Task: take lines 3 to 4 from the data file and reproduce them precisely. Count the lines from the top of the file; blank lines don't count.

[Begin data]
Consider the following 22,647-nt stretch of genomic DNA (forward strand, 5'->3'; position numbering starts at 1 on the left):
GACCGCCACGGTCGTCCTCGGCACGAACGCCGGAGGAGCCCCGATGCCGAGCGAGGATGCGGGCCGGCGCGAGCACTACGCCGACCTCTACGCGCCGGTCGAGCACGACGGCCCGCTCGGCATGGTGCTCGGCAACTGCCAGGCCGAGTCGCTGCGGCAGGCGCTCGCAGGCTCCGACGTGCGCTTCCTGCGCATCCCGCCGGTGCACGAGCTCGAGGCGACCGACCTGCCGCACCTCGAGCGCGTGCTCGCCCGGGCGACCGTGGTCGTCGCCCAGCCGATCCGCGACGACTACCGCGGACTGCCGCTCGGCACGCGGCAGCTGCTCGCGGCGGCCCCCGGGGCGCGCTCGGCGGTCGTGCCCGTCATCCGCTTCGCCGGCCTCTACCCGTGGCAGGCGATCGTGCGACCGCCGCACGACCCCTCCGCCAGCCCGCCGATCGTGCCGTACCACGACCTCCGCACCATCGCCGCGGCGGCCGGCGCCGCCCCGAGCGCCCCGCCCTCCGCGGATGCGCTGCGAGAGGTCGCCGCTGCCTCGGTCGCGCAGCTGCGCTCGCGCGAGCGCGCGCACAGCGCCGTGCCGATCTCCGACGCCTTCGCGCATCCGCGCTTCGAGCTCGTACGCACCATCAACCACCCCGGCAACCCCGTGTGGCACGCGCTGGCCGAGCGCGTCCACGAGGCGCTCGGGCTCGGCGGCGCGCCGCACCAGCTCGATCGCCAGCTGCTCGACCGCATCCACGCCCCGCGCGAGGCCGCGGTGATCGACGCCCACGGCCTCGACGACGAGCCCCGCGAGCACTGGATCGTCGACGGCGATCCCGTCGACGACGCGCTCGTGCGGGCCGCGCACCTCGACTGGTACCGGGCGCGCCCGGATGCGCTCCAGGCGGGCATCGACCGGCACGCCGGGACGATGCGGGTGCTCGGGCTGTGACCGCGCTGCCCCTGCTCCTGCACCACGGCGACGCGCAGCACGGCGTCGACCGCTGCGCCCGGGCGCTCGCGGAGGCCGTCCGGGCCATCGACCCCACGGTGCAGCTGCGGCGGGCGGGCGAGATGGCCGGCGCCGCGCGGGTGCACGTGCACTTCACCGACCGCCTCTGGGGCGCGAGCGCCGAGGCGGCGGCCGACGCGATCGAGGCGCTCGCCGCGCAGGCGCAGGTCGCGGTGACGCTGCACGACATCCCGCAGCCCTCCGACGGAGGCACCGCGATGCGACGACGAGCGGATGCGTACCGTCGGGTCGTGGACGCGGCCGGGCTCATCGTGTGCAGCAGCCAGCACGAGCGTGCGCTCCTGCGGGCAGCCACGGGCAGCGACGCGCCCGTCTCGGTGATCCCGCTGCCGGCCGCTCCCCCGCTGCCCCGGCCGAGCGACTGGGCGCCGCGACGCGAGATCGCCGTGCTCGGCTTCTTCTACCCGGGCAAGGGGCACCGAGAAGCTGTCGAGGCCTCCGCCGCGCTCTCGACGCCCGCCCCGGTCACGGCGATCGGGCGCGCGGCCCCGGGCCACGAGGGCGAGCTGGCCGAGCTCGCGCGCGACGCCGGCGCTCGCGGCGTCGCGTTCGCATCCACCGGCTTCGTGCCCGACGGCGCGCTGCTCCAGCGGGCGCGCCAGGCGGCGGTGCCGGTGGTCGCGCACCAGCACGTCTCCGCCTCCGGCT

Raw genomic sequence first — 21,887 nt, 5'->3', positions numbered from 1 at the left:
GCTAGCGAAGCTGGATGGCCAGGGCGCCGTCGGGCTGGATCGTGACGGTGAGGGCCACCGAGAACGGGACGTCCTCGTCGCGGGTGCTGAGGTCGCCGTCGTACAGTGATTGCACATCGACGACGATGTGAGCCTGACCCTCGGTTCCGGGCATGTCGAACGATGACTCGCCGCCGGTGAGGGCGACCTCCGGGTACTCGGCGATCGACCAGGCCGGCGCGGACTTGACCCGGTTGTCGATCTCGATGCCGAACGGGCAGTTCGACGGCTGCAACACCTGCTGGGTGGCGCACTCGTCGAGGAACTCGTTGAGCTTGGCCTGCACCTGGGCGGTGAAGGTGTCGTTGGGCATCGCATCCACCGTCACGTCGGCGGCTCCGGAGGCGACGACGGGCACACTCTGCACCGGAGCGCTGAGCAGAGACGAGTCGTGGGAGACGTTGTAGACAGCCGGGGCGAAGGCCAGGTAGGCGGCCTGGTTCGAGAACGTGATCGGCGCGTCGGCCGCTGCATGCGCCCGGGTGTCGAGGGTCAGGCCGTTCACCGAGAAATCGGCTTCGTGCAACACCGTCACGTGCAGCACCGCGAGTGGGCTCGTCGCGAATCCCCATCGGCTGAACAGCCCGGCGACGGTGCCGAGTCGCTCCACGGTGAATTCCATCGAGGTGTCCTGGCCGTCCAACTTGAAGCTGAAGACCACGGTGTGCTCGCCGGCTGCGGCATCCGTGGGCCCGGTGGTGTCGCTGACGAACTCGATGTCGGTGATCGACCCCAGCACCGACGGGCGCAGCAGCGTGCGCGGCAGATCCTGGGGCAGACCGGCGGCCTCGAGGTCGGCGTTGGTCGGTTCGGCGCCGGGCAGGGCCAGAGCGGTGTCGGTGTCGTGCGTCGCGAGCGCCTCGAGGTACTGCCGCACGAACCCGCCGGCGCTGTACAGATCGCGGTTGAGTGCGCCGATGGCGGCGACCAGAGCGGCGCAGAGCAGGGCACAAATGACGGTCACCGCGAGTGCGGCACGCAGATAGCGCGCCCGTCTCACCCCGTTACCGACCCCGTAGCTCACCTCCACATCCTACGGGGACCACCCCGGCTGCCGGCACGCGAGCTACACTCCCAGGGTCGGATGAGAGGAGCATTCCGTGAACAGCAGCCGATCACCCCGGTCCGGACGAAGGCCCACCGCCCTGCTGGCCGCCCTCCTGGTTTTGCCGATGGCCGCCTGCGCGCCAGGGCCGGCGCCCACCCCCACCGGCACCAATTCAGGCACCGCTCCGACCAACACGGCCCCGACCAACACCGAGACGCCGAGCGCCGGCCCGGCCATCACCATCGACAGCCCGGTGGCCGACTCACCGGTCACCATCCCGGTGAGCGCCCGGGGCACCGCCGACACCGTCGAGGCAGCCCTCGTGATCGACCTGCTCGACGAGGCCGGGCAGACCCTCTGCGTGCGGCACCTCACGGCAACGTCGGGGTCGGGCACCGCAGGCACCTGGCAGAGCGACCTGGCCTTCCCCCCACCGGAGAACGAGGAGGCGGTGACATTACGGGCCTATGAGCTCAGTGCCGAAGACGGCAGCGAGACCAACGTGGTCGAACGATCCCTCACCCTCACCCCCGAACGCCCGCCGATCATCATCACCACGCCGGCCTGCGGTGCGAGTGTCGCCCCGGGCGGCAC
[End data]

Raw genomic sequence first — 21,887 nt, 5'->3', positions numbered from 1 at the left:
GCTAGCGAAGCTGGATGGCCAGGGCGCCGTCGGGCTGGATCGTGACGGTGAGGGCCACCGAGAACGGGACGTCCTCGTCGCGGGTGCTGAGGTCGCCGTCGTACAGTGATTGCACATCGACGACGATGTGAGCCTGACCCTCGGTTCCGGGCATGTCGAACGATGACTCGCCGCCGGTGAGGGCGACCTCCGGGTACTCGGCGATCGACCAGGCCGGCGCGGACTTGACCCGGTTGTCGATCTCGATGCCGAACGGGCAGTTCGACGGCTGCAACACCTGCTGGGTGGCGCACTCGTCGAGGAACTCGTTGAGCTTGGCCTGCACCTGGGCGGTGAAGGTGTCGTTGGGCATCGCATCCACCGTCACGTCGGCGGCTCCGGAGGCGACGACGGGCACACTCTGCACCGGAGCGCTGAGCAGAGACGAGTCGTGGGAGACGTTGTAGACAGCCGGGGCGAAGGCCAGGTAGGCGGCCTGGTTCGAGAACGTGATCGGCGCGTCGGCCGCTGCATGCGCCCGGGTGTCGAGGGTCAGGCCGTTCACCGAGAAATCGGCTTCGTGCAACACCGTCACGTGCAGCACCGCGAGTGGGCTCGTCGCGAATCCCCATCGGCTGAACAGCCCGGCGACGGTGCCGAGTCGCTCCACGGTGAATTCCATCGAGGTGTCCTGGCCGTCCAACTTGAAGCTGAAGACCACGGTGTGCTCGCCGGCTGCGGCATCCGTGGGCCCGGTGGTGTCGCTGACGAACTCGATGTCGGTGATCGACCCCAGCACCGACGGGCGCAGCAGCGTGCGCGGCAGATCCTGGGGCAGACCGGCGGCCTCGAGGTCGGCGTTGGTCGGTTCGGCGCCGGGCAGGGCCAGAGCGGTGTCGGTGTCGTGCGTCGCGAGCGCCTCGAGGTACTGCCGCACGAACCCGCCGGCGCTGTACAGATCGCGGTTGAGTGCGCCGATGGCGGCGACCAGAGCGGCGCAGAGCAGGGCACAAATGACGGTCACCGCGAGTGCGGCACGCAGATAGCGCGCCCGTCTCACCCCGTTACCGACCCCGTAGCTCACCTCCACATCCTACGGGGACCACCCCGGCTGCCGGCACGCGAGCTACACTCCCAGGGTCGGATGAGAGGAGCATTCCGTGAACAGCAGCCGATCACCCCGGTCCGGACGAAGGCCCACCGCCCTGCTGGCCGCCCTCCTGGTTTTGCCGATGGCCGCCTGCGCGCCAGGGCCGGCGCCCACCCCCACCGGCACCAATTCAGGCACCGCTCCGACCAACACGGCCCCGACCAACACCGAGACGCCGAGCGCCGGCCCGGCCATCACCATCGACAGCCCGGTGGCCGACTCACCGGTCACCATCCCGGTGAGCGCCCGGGGCACCGCCGACACCGTCGAGGCAGCCCTCGTGATCGACCTGCTCGACGAGGCCGGGCAGACCCTCTGCGTGCGGCACCTCACGGCAACGTCGGGGTCGGGCACCGCAGGCACCTGGCAGAGCGACCTGGCCTTCCCCCCACCGGAGAACGAGGAGGCGGTGACATTACGGGCCTATGAGCTCAGTGCCGAAGACGGCAGCGAGACCAACGTGGTCGAACGATCCCTCACCCTCACCCCCGAACGCCCGCCGATCATCATCACCACGCCGGCCTGCGGTGCGAGTGTCGCCCCGGGCGGCAC